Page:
Lane v Holloway
Court of Appeal
Citations:  1 QB 379;  3 WLR 1003;  3 All ER 129; (1967) 111 SJ 655;  CLY 1047.
The defendants and the claimant were neighbours with a history of poor relations. One night, the claimant was walking outside his property. The defendant’s wife began shouting abuse at him from the upstairs window of the defendant’s home. The claimant shouted back ‘Shut up, you monkey-faced tart’. The defendant asked the claimant what he had called his wife, and the claimant challenged him to a fight.
The defendant, who was dressed in his pyjamas, came out of his house and approached the claimant. The claimant, thinking that the defendant was about to hit him, punched the defendant in the shoulder. The defendant responded by punching the claimant in the eye, causing serious injuries.
The claimant sued the defendant in battery. The defendant claimed that the claimant had provoked him and relied on the illegality defence and volenti non fit injuria. He also claimed that if the claimant did succeed, his damages should be reduced for contributory negligence.
- Is the defence of illegality applicable to this scenario?
- Is the defence of volenti non fit injuria applicable to this scenario?
- Was the claimant’s provocation relevant when calculating the claimant’s damages, generally or for the purposes of contributory negligence?
The Court of Appeal held in favour of the claimant. The defendant’s blow was out of proportion to the claimant’s provocation, so neither defence applied. The provocation did not change the fact that the claimant had been injured. Therefore, it was irrelevant when calculating damages.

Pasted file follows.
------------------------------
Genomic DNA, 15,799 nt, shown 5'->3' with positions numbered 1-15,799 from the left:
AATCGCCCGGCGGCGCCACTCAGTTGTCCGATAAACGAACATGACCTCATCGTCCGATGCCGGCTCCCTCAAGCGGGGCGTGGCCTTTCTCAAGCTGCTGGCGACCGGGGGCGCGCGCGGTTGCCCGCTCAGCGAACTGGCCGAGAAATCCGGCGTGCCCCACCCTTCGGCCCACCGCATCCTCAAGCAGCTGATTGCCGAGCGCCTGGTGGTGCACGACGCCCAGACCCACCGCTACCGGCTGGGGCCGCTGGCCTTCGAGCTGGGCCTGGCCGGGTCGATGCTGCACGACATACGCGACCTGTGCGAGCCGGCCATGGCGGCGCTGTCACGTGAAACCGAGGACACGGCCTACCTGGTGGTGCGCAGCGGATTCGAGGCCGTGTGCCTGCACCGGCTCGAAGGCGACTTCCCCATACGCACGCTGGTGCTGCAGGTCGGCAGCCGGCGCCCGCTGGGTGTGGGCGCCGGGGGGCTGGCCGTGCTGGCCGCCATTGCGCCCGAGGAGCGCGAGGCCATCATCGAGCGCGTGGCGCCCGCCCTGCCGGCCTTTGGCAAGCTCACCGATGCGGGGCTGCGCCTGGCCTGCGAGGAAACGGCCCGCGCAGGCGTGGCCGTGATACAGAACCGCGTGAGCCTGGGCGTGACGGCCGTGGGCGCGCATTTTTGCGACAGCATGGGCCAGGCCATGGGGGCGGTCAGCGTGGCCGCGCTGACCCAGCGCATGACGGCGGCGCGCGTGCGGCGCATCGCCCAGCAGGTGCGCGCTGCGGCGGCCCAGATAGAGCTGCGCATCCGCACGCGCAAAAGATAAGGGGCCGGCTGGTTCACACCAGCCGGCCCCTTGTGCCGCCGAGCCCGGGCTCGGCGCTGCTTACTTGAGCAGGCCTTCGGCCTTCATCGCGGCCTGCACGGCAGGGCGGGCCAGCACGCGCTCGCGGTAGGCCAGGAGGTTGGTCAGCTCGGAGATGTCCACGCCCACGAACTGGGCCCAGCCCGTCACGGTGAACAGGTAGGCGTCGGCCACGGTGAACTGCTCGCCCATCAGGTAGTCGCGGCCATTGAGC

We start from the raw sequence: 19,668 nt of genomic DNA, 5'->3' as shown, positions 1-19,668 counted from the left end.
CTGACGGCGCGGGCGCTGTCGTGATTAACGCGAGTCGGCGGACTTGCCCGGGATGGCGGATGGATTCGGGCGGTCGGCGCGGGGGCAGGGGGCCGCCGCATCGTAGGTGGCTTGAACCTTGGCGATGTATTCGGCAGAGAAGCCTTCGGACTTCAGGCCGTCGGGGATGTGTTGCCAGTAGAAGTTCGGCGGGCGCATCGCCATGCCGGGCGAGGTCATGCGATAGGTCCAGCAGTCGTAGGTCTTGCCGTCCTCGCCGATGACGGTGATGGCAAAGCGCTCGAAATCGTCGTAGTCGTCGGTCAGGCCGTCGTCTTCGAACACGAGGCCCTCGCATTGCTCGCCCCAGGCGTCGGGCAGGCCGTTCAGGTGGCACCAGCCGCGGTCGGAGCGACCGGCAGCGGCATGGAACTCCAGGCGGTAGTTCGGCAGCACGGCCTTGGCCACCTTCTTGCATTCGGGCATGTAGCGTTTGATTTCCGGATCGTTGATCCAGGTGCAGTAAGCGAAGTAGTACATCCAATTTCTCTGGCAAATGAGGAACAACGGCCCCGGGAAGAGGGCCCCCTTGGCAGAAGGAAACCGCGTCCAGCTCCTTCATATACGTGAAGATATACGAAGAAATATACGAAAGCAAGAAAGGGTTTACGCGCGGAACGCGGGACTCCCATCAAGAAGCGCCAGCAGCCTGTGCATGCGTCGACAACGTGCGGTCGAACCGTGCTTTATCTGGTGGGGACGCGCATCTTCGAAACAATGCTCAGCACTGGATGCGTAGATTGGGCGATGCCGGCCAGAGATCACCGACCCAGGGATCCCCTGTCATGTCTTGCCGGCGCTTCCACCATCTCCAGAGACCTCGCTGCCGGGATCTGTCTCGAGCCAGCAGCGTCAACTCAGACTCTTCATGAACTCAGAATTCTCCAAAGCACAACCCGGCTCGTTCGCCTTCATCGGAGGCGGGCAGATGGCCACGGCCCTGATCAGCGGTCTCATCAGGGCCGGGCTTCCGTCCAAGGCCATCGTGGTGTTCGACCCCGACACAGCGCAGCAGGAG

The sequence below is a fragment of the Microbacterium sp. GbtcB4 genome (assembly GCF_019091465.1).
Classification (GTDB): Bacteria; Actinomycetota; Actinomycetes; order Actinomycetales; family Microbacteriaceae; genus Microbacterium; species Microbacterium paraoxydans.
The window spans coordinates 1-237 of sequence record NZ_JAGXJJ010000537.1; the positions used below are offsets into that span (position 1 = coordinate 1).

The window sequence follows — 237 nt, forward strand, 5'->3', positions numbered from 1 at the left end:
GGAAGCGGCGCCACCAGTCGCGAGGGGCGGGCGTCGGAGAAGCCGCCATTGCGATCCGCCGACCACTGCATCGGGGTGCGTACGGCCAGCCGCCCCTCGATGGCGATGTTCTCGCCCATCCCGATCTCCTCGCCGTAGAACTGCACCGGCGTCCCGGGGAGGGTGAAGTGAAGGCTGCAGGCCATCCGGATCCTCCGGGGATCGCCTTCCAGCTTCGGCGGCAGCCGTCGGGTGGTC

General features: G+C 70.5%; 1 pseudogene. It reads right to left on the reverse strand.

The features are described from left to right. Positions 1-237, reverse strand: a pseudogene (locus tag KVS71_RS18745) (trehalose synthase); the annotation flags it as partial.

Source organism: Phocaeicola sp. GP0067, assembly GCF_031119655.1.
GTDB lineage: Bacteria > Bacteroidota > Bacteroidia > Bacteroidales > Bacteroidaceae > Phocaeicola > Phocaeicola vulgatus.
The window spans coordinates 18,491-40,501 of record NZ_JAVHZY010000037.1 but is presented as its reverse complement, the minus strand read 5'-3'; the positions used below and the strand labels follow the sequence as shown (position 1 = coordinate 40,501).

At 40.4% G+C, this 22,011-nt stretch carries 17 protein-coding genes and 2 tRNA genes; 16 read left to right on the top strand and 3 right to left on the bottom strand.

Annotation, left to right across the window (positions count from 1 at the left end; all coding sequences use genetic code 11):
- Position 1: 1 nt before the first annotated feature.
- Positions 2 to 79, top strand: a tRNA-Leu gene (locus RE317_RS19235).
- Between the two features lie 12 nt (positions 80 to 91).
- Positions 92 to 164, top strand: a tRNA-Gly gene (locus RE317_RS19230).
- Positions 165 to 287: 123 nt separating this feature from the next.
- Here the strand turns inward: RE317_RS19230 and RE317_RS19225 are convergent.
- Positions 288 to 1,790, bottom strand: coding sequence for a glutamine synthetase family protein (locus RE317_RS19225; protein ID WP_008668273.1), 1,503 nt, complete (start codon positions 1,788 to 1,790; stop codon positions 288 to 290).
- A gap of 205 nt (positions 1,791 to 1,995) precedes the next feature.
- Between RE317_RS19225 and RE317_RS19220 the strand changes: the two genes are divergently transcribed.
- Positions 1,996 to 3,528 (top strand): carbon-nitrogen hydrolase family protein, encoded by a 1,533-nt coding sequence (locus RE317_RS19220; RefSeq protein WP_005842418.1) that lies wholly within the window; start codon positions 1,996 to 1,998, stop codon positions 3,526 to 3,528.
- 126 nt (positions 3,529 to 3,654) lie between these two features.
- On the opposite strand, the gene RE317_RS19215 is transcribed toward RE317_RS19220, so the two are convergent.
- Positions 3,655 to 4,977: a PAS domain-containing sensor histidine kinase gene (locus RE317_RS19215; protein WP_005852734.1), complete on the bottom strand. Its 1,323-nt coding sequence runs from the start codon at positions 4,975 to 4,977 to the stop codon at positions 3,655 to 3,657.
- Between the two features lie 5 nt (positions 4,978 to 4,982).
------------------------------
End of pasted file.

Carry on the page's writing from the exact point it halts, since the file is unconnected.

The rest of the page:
This Case is Authority For…
Participants in a voluntary fight consent to the risk of incidental injuries. As such, volenti non fit injuria applies if the claimant suffers incidental injuries. However, the claimant does not consent to injuries which are out of proportion to what they have provoked. The defence does not apply in that scenario.
The mere fact that the claimant has behaved ‘badly’ is insufficient to make his injuries partly his fault for the purposes of contributory negligence. Provocation has no relevance when calculating ordinary damages.
Lord Denning approved of dicta from Australian cases holding that provocation is relevant to where the court is asked to grant aggravated or exemplary damages. Salmon LJ agreed.
The judges approached the defence of illegality differently. Lord Denning held that the principles applicable to volenti non fit injuria applied equally to the defence of illegality. Salmon LJ held that the defence was irrelevant: while the fight was unlawful it was not a ‘joint criminal venture’.